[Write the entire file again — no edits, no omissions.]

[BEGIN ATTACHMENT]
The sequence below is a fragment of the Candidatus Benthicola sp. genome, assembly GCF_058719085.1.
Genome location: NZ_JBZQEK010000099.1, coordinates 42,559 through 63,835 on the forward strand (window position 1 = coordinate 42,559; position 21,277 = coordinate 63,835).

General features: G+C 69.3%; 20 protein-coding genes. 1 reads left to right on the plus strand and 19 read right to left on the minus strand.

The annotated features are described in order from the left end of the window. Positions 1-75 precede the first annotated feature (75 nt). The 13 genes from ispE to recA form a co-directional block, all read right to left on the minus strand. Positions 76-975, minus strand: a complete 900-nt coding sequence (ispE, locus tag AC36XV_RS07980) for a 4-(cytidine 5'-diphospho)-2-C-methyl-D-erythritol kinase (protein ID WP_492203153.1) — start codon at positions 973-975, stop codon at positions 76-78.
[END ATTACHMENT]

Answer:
The sequence below is a fragment of the Candidatus Benthicola sp. genome, assembly GCF_058719085.1.
Genome location: NZ_JBZQEK010000099.1, coordinates 42,559 through 63,835 on the forward strand (window position 1 = coordinate 42,559; position 21,277 = coordinate 63,835).

General features: G+C 69.3%; 20 protein-coding genes. 1 reads left to right on the plus strand and 19 read right to left on the minus strand.

The annotated features are described in order from the left end of the window. Positions 1-75 precede the first annotated feature (75 nt). The 13 genes from ispE to recA form a co-directional block, all read right to left on the minus strand. Positions 76-975, minus strand: a complete 900-nt coding sequence (ispE, locus tag AC36XV_RS07980) for a 4-(cytidine 5'-diphospho)-2-C-methyl-D-erythritol kinase (protein ID WP_492203153.1) — start codon at positions 973-975, stop codon at positions 76-78.